Four and a half years ago my son was stung by a box jellyfish on a beautiful deserted beach on one of Thailand’s little jewels, Koh Mak. Expert medical and scientific opinion in Australia said that he should have been killed by massive envenomation; myself and his mother should have been grieving the loss of our little boy. Instead, he miraculously survived, we count our blessings, then a few months later a different family was gripped by the tragic death of their young daughter on Koh Lanta. Stung and killed by a box jellyfish while they were on holiday.
At the time, most denied the existence of box jellyfish. It’s all on record in online media and forums; ‘never seen a box jellyfish so they do not exist’, ‘never heard of them here’, ‘maybe must swim up from Australia and attack Thailand’ etc etc. Everyone was an ‘expert’. Few were right.
Thankfully, the real experts paid attention and now there is undisputed scientific and medical proof that lethal box jellyfish live in the waters of Thailand and throughout the Indo-Pacific region. Specifically where is still not clear. The experts have been trying to make changes, Thai officials have been actively doing the same even though they are hamstrung by lack of funds. A lot of effort has been made behind the scenes. It is a huge job. It moves very slowly, sometimes frustratingly so.
Koh Mak as reported here is a little island with a big attitude and its heart is in the right place. This is not to say that other islands do not care, though it is Koh Mak that is leading the way in Thailand with their response to box jellyfish stings, the concerns of visitors and government officials and the future of tourism on the island. Samui, Pha Ngan, Chang and Samet to name a few have done absolutely nothing – though marine biology centres in their regions have done some investigations and some private individuals particularly on Koh Samui have tried as best they can though have been drowned out by the stoney silence of the island’s decision makers. Phuket has to a certain degree demonstrated interest but, again, nothing has been done.
I have advocated the use of lycra body suits and vinegar on the beaches for over 4 years now and while many changes are occurring at an official level, little seemed to be changing on the frontline, on the beaches where the stings are happening and proper prevention and treatment is critical.
The deserted beaches of Koh Mak remain peaceful and tranquil but popping up around the swaying palms are red poles with a white cross that can and will save great pain and precious human life. These are vinegar stations. They stand in strategic, discreet positions providing easy access to vinegar in case of an emergency in a place where box jellyfish are known to inhabit.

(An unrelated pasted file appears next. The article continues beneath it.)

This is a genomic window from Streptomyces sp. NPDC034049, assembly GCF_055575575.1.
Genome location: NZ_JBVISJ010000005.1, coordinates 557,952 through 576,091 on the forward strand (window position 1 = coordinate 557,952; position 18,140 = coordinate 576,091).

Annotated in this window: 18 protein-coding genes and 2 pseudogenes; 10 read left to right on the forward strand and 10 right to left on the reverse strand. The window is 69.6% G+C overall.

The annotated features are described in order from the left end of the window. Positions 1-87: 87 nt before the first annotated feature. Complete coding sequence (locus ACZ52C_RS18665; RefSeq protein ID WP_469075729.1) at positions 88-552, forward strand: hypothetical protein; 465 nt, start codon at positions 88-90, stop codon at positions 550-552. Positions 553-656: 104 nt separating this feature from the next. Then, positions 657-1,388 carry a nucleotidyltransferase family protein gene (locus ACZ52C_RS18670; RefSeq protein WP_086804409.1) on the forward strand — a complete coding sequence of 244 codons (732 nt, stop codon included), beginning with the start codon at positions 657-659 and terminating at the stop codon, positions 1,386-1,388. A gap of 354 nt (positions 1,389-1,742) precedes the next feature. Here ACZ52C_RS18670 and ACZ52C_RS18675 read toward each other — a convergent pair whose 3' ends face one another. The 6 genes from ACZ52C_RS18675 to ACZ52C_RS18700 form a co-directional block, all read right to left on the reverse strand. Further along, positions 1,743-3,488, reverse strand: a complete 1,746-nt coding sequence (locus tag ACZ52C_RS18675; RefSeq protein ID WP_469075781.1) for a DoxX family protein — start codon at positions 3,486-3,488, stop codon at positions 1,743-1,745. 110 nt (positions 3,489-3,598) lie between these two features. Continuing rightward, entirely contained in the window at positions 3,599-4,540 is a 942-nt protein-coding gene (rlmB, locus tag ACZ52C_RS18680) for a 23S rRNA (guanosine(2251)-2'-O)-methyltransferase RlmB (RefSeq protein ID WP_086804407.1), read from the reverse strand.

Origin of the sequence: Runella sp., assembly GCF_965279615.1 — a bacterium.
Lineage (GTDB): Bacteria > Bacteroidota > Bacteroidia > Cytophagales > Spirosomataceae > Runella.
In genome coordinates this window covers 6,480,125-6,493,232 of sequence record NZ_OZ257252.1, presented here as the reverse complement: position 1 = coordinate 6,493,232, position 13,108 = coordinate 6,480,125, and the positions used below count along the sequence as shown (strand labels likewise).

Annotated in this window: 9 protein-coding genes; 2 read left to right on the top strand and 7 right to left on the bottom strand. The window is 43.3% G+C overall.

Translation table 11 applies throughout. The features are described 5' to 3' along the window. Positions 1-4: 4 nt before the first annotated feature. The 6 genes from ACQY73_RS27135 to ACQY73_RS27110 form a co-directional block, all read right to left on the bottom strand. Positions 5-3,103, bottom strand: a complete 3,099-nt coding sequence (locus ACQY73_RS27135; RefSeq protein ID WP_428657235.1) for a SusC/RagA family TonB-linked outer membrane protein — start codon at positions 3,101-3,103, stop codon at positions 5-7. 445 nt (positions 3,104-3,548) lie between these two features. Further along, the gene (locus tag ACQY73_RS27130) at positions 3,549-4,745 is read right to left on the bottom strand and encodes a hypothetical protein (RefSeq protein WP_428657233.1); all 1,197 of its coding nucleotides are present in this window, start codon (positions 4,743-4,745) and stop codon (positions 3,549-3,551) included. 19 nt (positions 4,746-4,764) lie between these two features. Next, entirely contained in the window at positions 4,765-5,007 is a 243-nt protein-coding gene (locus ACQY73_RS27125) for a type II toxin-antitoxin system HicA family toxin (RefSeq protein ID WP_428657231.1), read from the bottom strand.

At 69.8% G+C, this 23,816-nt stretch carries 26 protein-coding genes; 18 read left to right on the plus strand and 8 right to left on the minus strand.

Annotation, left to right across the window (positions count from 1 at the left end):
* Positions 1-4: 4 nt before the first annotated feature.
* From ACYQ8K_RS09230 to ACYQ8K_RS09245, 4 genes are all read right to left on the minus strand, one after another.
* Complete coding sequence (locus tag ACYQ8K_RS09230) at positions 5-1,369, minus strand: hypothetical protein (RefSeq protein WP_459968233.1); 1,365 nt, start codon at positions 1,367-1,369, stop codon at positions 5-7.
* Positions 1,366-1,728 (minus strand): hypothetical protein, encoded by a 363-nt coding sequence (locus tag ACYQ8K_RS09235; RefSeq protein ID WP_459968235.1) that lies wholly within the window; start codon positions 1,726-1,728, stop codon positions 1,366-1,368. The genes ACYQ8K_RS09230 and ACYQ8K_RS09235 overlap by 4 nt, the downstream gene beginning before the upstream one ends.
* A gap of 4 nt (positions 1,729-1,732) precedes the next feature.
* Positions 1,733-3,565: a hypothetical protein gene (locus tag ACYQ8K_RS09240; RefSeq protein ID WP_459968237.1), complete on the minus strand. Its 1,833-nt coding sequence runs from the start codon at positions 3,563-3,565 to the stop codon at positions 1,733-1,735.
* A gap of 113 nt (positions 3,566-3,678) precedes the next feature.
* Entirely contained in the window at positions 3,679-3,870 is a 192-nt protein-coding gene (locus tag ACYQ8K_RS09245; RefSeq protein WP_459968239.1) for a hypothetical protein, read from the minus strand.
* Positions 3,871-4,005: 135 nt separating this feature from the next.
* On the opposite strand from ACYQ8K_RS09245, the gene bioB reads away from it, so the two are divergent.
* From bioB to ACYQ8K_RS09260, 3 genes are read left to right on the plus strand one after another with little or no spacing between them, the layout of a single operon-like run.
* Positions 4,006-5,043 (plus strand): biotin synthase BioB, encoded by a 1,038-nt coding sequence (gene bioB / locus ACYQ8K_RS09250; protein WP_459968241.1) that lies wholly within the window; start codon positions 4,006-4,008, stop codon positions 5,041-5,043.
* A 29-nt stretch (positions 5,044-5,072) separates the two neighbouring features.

Immediately pour the vinegar on any jellyfish sting (30 seconds) and save valuable time neutralising the stinging jellyfish tentacles – remembering that box jellyfish stings can kill in minutes. Dare I say, if these poles were around years ago, lives would have been saved.
It has taken a long time but this is a significant step in changing a mind-set, acknowledging that there is a problem and accepting that something practical must be done to provide all water users with a duty of care. The Australian experience demonstrates that visitors want to know what the risks are and are encouraged when made aware that their safety is being seriously considered, not compromised. It provides peace of mind so that they can enjoy themselves. We are surrounded by risks, it is the unknown that can be the most frightening, if we know we will be looked after in case something happens we feel empowered, at ease.
Koh Mak it seems is the first in Thailand and perhaps the entire region to install vinegar stations for the safety of their guests and locals alike. They also have a net as previously reported. The team at kohmak.com led by Khun Ball are to be congratulated for taking the initiative and being proactive in their pursuit of safety in a country where many could not care less, where many are only concerned about profit. Koh Mak is concerned about the future and with this approach will win the hearts and minds of holiday-makers seeking a degree of safety when in paradise.
Hopefully the rest of Thailand will follow this little leader sooner rather than later and a family somewhere will not have to go through hell losing a loved one before this initiative is embraced by the wider Thai tourism industry.
Following are photographs courtesy of kohmak.com that illustrate this wonderful effort: